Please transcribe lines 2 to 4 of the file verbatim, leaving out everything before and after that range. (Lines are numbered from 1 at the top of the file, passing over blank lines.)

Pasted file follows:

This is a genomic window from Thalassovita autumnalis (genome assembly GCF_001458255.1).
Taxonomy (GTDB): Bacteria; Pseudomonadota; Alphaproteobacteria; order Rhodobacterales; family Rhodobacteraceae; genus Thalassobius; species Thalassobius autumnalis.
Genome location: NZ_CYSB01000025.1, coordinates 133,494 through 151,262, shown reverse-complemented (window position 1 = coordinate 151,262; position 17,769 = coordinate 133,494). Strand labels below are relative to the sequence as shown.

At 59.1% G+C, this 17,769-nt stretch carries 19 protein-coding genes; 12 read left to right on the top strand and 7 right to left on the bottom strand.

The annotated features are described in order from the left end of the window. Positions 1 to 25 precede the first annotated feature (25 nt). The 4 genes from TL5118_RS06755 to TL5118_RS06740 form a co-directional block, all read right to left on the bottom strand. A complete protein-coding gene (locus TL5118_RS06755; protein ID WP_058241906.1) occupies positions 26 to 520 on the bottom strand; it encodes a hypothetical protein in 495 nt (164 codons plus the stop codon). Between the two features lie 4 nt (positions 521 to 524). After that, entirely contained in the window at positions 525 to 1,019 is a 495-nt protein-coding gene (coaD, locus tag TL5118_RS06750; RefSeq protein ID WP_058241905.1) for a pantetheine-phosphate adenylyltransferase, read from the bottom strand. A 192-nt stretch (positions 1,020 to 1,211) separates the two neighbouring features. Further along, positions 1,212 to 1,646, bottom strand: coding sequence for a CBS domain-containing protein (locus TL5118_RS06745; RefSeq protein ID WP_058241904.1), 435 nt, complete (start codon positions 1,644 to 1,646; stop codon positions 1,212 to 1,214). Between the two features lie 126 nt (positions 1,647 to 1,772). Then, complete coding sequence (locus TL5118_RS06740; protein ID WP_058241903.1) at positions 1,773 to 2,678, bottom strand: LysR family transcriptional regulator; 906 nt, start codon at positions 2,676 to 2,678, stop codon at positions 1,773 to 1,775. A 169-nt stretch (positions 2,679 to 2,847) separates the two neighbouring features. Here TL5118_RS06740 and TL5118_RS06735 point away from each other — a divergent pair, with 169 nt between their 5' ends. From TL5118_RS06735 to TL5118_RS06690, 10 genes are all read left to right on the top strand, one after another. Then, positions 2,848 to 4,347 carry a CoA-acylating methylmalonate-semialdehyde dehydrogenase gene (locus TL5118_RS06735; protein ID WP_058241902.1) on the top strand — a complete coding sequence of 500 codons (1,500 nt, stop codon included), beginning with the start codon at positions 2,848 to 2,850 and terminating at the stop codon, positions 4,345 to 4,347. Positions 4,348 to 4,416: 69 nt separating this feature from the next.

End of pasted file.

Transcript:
Taxonomy (GTDB): Bacteria; Pseudomonadota; Alphaproteobacteria; order Rhodobacterales; family Rhodobacteraceae; genus Thalassobius; species Thalassobius autumnalis.
Genome location: NZ_CYSB01000025.1, coordinates 133,494 through 151,262, shown reverse-complemented (window position 1 = coordinate 151,262; position 17,769 = coordinate 133,494). Strand labels below are relative to the sequence as shown.

At 59.1% G+C, this 17,769-nt stretch carries 19 protein-coding genes; 12 read left to right on the top strand and 7 right to left on the bottom strand.